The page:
Bloodied My Favourite Turquoise Blue Kicks

by | Dec 21, 2020 | December 2020 Writing | 6 comments

Please don’t feel obligated to put notes to all of these or any of these. If something stirs or moves or you see something that could help me find the next draft. I’d really like to read some work from all our peeps in here. Wishing everyone a happy and safe holiday and New Year! And thank you, Robert, for all your work and prompts and brilliance!


We were in the thick and the barley, the ghost stalks of corn, and the near-frozen clover. Nearly overcome by the just-sprouted hops two fields over. Loads of hairy cows watched us, mad-curious, from the sparse hills and rocks. The old bull paced and rubbed against the rusted-out dump. The cold, broken forge and that singular oak. The road was cut like a gash. You called me a sight of wild hair against all that backdrop; showed me how to twist the paper and set it between the logs. You are a source of light and heat when everything else is not. You read to me as a way to talk. Fucked me as a way to song. A top five day, I would tell the Angel; I would riddle the bridge-troll; I would rattle the chains and locks. And you were so careful where you had always been rough—as not to hurt me where I had cut.



The neon green of the 24-hour convenience store reflects in the parking lot puddle. A pothole in the shape of Seneca Falls, full of dirty snow and oil. It’s a Wonderful Life plays on a small TV screen above the deli counter. The part where George Bailey stalls at the kiss, tells Mary her mouth will overtake the moon. My brother, all wraith, in a t-shirt and jeans swings the door open to the sound of bells. An unlit cigarette hangs from his lips. He says, hey mister, you have the time?



When we die I want to be set apart from, then—made a constellation of descending bright—elbows tethered to knees. Twinning archers bow and mountain peaks, interlocking hands and rings; an ocean of us crescendos against the abyss. Arrive an unmade bed.



Under the window-ledge, the waters race,
—W.B. Yeats

Chased the long length of barrow, late.
First morning class. Resigned to the right-handed
wooden tablet chair, my legs full of running and sleep.

The professor was British, Indian descent,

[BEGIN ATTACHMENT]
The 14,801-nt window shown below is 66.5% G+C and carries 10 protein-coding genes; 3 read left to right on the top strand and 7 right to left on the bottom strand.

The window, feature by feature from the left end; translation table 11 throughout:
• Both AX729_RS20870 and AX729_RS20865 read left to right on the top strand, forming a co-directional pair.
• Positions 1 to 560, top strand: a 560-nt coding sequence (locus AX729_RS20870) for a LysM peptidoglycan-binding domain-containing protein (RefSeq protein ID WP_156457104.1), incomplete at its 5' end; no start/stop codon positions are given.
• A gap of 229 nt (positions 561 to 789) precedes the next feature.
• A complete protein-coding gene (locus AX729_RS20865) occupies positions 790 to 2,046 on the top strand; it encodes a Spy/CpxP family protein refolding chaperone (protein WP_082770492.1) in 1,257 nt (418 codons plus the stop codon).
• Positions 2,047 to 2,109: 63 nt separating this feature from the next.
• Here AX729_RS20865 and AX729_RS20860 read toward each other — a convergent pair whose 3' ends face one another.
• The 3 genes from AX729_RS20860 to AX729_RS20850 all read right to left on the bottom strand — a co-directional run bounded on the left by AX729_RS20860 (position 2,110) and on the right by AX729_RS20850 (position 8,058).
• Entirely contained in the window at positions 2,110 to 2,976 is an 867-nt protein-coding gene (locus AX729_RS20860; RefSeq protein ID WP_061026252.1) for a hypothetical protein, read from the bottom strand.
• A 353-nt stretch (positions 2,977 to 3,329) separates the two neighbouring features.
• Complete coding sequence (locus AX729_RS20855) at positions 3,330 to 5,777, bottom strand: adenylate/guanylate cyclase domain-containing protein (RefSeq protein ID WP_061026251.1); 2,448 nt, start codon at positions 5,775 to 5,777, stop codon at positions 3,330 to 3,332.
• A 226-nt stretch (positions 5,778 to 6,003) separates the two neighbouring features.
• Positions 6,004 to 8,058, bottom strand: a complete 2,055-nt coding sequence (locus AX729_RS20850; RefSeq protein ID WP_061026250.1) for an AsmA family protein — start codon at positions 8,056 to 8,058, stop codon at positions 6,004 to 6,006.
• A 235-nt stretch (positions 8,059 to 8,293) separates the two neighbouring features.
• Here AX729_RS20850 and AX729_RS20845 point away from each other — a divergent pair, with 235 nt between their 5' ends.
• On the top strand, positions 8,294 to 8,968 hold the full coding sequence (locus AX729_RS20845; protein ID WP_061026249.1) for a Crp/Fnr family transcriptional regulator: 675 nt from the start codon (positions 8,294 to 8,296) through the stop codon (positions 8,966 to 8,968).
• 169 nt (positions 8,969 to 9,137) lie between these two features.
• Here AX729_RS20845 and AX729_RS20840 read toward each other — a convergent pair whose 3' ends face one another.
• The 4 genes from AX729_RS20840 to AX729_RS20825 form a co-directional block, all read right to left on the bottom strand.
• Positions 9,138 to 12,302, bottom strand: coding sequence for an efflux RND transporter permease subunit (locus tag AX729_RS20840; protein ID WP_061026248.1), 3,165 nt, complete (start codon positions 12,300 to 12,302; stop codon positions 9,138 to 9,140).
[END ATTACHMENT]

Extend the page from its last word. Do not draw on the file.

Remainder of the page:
an uninhibited shoulder-length curl in his still
dark hair. He called me, James.

Loved all things Irish. Spoke of finest tweed,
dúidín pipe, his wooly peaked cap.
For him, there was only one kind of whiskey.

Claimed the grades got kinder
the deeper he dove into drink.
Handed me my papers last.

I was diffident; made for the back corner
by the window. He broke into Yeats with the sight of me.
The view from the mound,

the tree line of Paper birch (a smoky white)
obscured the breadth of campus,
a fallen-despair parking lot in northwest New Jersey.


  1. John Steines

    Reading from bottom up, third read: I like ‘IRISH ON THE COUNTY COLLEGE RISE’ first off. ‘Ode and Wake’ feels a little less clear to me and requires more of a stretch, yet the more I read it I am lead to accept whet challenges me (elbows tethered to knees, and Arrives the unmade bed). ‘Winter Solstice…’ and Bloodied…’ are fabulous. You challenge with your combinations, and I’ll miss that.

  2. David O'Connor

    John, the first piece feels polished and ready to go out, each sentence such a lovely brick, laid just in the right place. I love the images painted, love how the word “fuck” pops in there, and jars everything open, changes tone, adds a level of sensual violence that juxtaposes with the more bucolic lines. ODE and Winter feel like snapshots, and although the sentences are polished and excellent, I wonder if there isn’t a bit you want to add, not sure what but they have space for more. Some lovely good prose poetry here, well done. Loved the IRISH verse, being Irish, placing the lyrical beauty of Yeats (and the teacher), against a parking lot in New Jersey is the stuff whiskey and poetry are made of…reminds me a bit of some of Heaney’s early poems, the ones about his father. Some really beautiful lines here, I’m a fan. Well done!